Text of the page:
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Secretive Sika

Secretive Sika

The late Finn Aagaard and I were glassing for aoudad on his place near Llano, Texas. We weren’t seeing any aoudad at the moment, but I spotted a couple of small, dark animals stealing along the edge of some thick stuff. They weren’t hogs and they weren’t whitetails. “Those are sika deer,” said Finn. “Not sure where they came from, but we see them now and again, very difficult to hunt.”

This was 40 years ago, long before Finn’s work graced the pages of this magazine. The Texas Hill Country, where the Aagaard clan relocated after Kenya closed hunting, is the epicenter for non-native species in the U.S. Aoudad, axis deer, sika deer and more have established free-range populations here. These were the first sika deer I’d ever seen … but I was young and there were a lot of things I hadn’t seen. To this day I’ve never hunted sika in Texas, but I’ve seen them in a number of places. Two things Finn said have generally rung true: Wherever encountered, it’s common for locals to shake their heads and wonder where they came from … and, always, sika deer are difficult to hunt!

The Japanese Deer
Sika comes from the Japanese shika, meaning “deer.” The sika deer, Cervus nippon, is native to the Japanese islands, but also to eastern Asia from Vietnam up through Korea, China and into Siberia. There are more than a dozen subspecies, some extinct. In both Japan and on the mainland, sika deer were moved around for centuries, so many gene pools are uncertain. Size varies tremendously; small Japanese races may weigh just 50 pounds, while the big Manchurian and Dybowski can weigh 250 pounds.

The sika is one of few deer species that retain spots throughout their lives, but some races are very dark, while others are brown with muted white spots—and there are differences between winter and summer coats. Like many Old World deer, the sika is a “round-antlered” deer, typically with brow tines and a major fork near the end of the beam. The smaller races will usually have three points per side at full maturity. Larger races grow antlers commensurate with body size, and often develop an additional point jutting forward two-thirds up the main beam, making a total of eight points, but extra points are occasionally seen.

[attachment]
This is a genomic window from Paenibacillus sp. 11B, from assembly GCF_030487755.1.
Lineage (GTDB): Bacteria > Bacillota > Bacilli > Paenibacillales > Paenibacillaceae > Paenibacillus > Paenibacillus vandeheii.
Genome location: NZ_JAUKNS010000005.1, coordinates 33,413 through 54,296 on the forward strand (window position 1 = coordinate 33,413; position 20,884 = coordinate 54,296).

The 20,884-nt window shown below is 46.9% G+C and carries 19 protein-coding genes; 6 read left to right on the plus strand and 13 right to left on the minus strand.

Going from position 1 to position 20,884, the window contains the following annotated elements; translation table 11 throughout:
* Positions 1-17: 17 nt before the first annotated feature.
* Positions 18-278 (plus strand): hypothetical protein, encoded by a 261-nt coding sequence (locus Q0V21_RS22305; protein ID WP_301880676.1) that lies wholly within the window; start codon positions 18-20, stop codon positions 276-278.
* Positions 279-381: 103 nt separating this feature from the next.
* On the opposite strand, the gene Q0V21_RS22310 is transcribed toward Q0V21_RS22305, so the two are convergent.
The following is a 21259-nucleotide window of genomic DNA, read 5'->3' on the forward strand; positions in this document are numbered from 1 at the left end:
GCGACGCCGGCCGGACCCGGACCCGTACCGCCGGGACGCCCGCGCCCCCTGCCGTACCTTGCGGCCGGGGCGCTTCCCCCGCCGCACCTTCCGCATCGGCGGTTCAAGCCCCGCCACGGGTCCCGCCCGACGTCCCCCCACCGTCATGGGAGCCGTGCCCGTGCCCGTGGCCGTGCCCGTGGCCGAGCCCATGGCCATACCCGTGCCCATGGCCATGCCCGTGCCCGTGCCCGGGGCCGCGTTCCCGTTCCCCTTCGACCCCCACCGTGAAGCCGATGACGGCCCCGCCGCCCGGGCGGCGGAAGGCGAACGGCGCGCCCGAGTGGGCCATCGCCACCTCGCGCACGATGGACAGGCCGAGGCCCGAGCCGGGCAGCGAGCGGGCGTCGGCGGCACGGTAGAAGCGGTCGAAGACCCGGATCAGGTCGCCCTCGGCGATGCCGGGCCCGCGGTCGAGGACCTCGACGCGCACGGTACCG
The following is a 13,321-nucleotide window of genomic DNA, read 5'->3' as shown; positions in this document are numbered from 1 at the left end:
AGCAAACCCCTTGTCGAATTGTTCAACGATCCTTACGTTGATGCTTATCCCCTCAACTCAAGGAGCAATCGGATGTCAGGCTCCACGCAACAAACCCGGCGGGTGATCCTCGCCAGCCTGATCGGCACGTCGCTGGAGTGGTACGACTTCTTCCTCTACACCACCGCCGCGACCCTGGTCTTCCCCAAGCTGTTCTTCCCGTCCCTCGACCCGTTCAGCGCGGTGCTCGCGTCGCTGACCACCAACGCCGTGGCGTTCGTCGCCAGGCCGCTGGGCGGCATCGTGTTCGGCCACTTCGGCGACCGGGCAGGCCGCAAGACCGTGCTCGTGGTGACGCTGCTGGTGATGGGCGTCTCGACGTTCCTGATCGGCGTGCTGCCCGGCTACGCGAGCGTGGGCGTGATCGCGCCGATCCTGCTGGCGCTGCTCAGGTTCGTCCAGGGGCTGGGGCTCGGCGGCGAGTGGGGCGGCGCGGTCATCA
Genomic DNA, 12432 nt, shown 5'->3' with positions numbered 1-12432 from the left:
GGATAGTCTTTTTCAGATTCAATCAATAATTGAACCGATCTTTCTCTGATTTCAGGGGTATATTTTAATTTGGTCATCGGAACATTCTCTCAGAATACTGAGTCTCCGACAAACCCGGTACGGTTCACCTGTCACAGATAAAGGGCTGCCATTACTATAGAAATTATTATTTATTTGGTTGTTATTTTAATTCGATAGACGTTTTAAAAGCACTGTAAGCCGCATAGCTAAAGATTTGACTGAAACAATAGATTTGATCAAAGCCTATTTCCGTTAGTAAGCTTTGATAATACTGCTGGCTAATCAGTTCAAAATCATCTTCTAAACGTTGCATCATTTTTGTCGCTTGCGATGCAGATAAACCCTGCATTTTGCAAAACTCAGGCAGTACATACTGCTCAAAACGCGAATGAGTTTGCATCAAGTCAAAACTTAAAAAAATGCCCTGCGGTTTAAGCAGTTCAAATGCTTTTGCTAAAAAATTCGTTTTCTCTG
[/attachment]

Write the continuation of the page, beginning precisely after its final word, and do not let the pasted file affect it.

Although shy, cover-loving and fairly nocturnal, during the rut sika stags are aggressive and vocal, giving a loud, high-pitched bugle that seems impossible to emanate from such a small deer. Wherever found the sika deer is difficult and challenging game. But if you can catch the rut, hearing stags scream all around you is a hair-raising experience.

All Over the Map
I have never hunted sika deer in native range, but there are opportunities in Siberia, and there is hunting in Japan, though difficult for outsiders. Better news is that the sika deer is one of the world’s most widely introduced species, with populations in more than 20 countries, including Europe, North America and New Zealand. Worldwide, there are numerous opportunities to hunt free-range sika deer.

In Europe there are scattered populations in the Baltic states as well as the Eastern and Western regions, but perhaps the best hunting opportunities are in the British Isles. Scotland has numerous pockets of sika deer, but in Ireland the sika rivals the red deer as a primary quarry among Irish hunters.

In North America the best-known sika herds are in the Texas Hill Country and Maryland, but you never know exactly where you might run into them. Sika are known to have been introduced into at least 15 states. There is a free-range population not far from my farm in southeast Kansas, believed to have started with escapees from a small zoo. Friends see them in their back yards now and again.

Sika in the Rain
New Zealand (NZ) offered ideal habitat, but naturally had no large mammals, so early settlers experimented with introductions of numerous species, partly for meat sources and perhaps to make their distant new land seem a bit more like home. Some attempts, including mule deer, didn’t take hold. Moose did well for a time, but are believed to be gone. Whitetail deer took hold, but never spread out and are limited to two primary South Island populations.

At Poronui on New Zealand’s North Island, sika hunting was purely still-hunting …and listening for roaring stags. Several days of rain didn’t make it easier.

New Zealand’s most widespread deer species are red deer and fallow deer, found on both North and South Islands. Most species are found on just one island, but not both. Himalayan tahr and alpine chamois are South Island specialties. North Island has isolated pockets of sambar and rusa, but in central North Island sika is the dominant deer, avidly pursued by Kiwi hunters.